In his look back on the week, Siliconrepublic.com editor John Kennedy reveals why time is of the essence in getting real about the cloud-computing opportunity.
In the hour before I took the podium at the Irish Internet Association’s Cloud Computing Debate on Thursday night, I was party to one of the most privileged but intimate discussions I’ll ever have on the subject of cloud. While I spent months writing up various reports and predictions on the cloud I spent time with four people who live with the cloud in a very real sense.
And that’s the operative word here: ‘real’. You see, it’s easy to dismiss trends like cloud computing as hype unless your business is touched in a very real way by this paradigm shift. I was expecting more colourful predictions for the future but instead got a good sense of gritty realism that people working in businesses and running businesses and organisations have to face.
It was amid a week of major developments happening in cloud computing, particularly in Dublin, where core cloud infrastructure for major technology giants Microsoft, Google and others is located. Last week, e-commerce giant Amazon, which has also emerged as a key player in the fast-growing, on-demand cloud-computing business, is investing in a major data-centre expansion in Dublin. It acquired a former Tesco storage facility in Dublin 24. Amazon has bought a 22,539 sq-metre facility at Greenhills Industrial Estate. According to research by Netcraft, Amazon’s cloud hosting now makes up more than a third of all internet-facing web servers in Ireland, with three times more web servers hosted than the next-largest hosting location.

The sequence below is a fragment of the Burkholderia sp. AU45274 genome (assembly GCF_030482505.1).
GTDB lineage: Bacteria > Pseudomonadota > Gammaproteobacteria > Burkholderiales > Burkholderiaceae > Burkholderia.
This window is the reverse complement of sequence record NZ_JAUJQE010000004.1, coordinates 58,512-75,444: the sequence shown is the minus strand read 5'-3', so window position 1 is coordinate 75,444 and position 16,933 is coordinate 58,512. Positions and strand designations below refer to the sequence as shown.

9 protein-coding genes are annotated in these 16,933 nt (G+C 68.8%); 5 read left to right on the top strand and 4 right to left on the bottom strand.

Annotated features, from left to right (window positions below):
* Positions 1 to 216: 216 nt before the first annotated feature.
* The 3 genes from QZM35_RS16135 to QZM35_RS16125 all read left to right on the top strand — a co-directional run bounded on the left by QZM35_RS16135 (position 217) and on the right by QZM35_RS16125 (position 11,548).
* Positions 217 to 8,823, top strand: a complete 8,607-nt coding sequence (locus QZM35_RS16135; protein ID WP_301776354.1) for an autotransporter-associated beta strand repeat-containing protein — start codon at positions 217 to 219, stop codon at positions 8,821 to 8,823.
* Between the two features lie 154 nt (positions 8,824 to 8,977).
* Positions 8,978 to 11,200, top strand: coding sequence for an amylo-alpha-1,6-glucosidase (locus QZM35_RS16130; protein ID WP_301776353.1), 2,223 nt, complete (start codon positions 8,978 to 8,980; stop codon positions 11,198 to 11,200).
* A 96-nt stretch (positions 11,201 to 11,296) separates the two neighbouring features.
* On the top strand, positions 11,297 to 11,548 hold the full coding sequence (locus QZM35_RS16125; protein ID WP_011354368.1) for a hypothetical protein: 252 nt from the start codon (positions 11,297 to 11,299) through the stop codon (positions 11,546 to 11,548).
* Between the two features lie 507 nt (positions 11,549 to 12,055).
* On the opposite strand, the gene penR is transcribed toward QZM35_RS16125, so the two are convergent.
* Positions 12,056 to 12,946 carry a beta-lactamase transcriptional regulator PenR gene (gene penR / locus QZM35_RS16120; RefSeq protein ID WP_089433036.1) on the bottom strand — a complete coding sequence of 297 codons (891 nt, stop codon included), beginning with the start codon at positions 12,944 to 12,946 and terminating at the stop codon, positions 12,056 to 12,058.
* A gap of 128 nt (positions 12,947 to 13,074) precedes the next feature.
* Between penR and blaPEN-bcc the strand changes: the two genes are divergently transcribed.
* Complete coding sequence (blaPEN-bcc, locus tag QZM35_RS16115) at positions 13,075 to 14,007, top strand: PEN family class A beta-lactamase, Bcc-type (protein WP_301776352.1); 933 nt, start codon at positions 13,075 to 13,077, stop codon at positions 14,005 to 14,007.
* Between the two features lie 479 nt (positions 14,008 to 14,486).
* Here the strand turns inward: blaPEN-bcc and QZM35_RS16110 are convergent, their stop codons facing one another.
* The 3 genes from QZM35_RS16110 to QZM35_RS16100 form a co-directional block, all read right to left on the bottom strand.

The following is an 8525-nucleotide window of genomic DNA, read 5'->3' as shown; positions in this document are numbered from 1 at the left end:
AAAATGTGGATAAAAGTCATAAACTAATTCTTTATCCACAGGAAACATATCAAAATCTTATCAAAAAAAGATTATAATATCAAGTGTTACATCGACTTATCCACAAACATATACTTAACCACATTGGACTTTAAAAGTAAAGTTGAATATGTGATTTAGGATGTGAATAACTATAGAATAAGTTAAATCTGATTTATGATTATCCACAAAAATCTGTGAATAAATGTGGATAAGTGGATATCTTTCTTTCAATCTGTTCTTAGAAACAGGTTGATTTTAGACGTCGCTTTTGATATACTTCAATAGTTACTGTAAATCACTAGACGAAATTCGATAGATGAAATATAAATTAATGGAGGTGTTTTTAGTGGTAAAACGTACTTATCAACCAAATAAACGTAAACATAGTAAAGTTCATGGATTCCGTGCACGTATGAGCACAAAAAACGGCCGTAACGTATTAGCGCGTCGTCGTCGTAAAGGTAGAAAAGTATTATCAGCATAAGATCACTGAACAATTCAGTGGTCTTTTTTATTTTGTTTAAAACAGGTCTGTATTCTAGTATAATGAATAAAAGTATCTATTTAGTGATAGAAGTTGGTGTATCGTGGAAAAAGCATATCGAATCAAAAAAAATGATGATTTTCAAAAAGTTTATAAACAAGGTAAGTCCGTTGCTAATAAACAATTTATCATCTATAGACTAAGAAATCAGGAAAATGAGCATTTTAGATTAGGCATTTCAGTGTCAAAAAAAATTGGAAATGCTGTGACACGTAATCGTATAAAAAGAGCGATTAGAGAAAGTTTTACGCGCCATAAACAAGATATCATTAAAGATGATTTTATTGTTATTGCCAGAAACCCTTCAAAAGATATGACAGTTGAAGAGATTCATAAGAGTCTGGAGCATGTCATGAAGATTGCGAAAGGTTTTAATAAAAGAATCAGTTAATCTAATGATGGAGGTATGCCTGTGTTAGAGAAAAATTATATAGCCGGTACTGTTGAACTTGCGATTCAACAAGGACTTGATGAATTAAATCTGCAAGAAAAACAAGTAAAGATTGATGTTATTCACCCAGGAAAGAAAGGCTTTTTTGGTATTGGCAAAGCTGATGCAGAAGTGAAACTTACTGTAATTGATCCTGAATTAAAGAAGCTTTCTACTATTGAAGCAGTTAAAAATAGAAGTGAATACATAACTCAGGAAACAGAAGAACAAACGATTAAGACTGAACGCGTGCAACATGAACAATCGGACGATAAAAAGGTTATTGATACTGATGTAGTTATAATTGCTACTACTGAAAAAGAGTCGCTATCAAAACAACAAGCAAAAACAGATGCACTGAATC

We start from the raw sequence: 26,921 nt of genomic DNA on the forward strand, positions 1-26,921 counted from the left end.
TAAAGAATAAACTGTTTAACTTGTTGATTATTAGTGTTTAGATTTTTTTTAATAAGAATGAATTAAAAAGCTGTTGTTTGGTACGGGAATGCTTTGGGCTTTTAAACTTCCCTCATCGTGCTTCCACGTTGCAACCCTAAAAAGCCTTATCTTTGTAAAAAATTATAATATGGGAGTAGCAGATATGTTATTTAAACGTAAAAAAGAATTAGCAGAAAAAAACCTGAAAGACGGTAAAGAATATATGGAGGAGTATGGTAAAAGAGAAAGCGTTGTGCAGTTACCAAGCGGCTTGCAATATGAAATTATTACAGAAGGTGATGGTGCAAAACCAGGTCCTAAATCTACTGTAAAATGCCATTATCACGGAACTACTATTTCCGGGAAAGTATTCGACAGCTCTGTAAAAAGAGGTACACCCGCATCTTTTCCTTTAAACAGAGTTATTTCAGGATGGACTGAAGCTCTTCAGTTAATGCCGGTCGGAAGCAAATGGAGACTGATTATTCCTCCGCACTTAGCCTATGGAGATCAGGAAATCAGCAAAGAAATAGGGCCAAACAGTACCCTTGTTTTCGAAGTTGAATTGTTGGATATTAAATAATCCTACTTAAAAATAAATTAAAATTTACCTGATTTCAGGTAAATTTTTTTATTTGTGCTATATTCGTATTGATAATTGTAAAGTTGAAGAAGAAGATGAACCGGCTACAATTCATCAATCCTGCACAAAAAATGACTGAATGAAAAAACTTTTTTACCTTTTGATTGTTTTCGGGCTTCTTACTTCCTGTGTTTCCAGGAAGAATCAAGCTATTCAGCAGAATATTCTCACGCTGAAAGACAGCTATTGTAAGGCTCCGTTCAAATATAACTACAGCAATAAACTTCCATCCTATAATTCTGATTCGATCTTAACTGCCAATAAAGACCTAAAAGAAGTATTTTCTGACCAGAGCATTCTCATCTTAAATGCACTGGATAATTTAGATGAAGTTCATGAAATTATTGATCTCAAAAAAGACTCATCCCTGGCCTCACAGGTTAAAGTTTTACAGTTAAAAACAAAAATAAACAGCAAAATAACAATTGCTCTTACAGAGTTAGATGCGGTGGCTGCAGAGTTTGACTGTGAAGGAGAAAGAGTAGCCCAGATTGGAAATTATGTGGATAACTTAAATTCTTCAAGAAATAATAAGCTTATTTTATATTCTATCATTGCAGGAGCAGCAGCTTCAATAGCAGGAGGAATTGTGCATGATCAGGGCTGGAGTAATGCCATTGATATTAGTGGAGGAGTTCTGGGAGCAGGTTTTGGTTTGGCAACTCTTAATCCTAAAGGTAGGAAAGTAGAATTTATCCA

Growth of cloud computing
Cloud computing in the Irish market will grow from a small base at the rate of 40pc a year until 2014, according to a new study by IDC. Lack of awareness and poor understanding have so far hindered growth.
An economic impact study prepared for Microsoft by Goodbody Economic Consultants has revealed that Ireland has many of the attributes to become a global cloud-computing centre of excellence and could capture a large share of the cloud-computing industry, estimated to be worth €40bn worldwide by 2014. The report says Ireland alone has a chance to build a €9.5bn-a-year-in-revenues industry by 2014, resulting in 8,600 new jobs. Not only that, but because cloud computing lowers costs to businesses, by migrating the to the cloud, some 2,000 new non-IT small and medium-sized firms can be created that would in turn employ 11,000 people.
Prior to the IIA event starting, Hassan Nasiri of the Enterprise Architecture Group of Bank of America told me how he is part of a team spearheading a major strategy to move 70pc of the bank’s infrastructure and 80pc of all applications to the cloud in the next few years. Nasiri, a clean cut and highly articulate IT professional, revealed that organisations like Bank of America are driving their own interpretations of the cloud and expect IT giants and consultants to follow in their wake. “We are driving true software as a service (SaaS) and platform as a service (PaaS) initiatives to make use of the internal cloud and the true external cloud and aim to convert all these technologies to be usable for the bank.”